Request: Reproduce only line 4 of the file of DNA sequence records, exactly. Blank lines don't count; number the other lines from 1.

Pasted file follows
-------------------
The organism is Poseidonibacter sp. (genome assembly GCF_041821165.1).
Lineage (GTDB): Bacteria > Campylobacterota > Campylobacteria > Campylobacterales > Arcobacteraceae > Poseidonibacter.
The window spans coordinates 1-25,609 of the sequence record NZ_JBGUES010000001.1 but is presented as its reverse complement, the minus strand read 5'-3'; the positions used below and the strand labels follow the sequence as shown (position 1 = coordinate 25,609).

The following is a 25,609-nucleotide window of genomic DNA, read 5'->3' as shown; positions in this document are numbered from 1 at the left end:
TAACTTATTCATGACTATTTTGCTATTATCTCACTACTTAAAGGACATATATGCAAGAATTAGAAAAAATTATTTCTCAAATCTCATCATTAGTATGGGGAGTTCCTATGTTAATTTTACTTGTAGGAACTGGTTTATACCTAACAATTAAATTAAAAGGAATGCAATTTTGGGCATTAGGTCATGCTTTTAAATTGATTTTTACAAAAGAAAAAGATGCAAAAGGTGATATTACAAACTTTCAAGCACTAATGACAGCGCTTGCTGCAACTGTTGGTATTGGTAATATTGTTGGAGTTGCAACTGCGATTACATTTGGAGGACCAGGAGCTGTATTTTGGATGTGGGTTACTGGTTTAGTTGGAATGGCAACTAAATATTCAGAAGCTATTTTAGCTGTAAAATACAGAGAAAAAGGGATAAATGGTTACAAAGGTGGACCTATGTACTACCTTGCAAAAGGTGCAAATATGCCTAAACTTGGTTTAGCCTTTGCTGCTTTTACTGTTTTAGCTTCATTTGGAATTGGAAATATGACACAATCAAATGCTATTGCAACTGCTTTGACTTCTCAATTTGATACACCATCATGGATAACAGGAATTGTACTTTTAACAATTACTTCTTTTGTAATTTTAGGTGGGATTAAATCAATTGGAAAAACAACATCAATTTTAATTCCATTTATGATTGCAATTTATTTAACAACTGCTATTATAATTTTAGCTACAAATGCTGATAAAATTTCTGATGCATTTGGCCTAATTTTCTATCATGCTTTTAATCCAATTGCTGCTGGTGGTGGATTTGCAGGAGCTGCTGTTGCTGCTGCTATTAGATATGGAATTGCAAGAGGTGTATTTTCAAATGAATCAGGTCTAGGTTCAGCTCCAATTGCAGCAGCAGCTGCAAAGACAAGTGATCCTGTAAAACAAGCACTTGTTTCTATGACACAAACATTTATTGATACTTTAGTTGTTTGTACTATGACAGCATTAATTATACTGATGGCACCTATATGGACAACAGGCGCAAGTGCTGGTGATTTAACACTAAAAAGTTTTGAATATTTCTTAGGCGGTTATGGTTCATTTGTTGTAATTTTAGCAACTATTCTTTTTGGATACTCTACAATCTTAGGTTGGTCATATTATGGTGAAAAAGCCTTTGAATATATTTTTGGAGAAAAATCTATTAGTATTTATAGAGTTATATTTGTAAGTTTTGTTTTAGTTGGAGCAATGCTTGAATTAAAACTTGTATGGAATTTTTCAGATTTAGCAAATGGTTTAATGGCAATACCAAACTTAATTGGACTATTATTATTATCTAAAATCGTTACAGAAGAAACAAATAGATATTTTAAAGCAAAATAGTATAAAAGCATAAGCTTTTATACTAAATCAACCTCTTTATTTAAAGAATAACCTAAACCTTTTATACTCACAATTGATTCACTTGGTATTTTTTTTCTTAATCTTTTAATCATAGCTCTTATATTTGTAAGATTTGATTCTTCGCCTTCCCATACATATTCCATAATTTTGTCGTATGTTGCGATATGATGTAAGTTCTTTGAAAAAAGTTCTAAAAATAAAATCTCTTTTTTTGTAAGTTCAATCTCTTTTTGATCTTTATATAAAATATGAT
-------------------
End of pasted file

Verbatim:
The following is a 25,609-nucleotide window of genomic DNA, read 5'->3' as shown; positions in this document are numbered from 1 at the left end: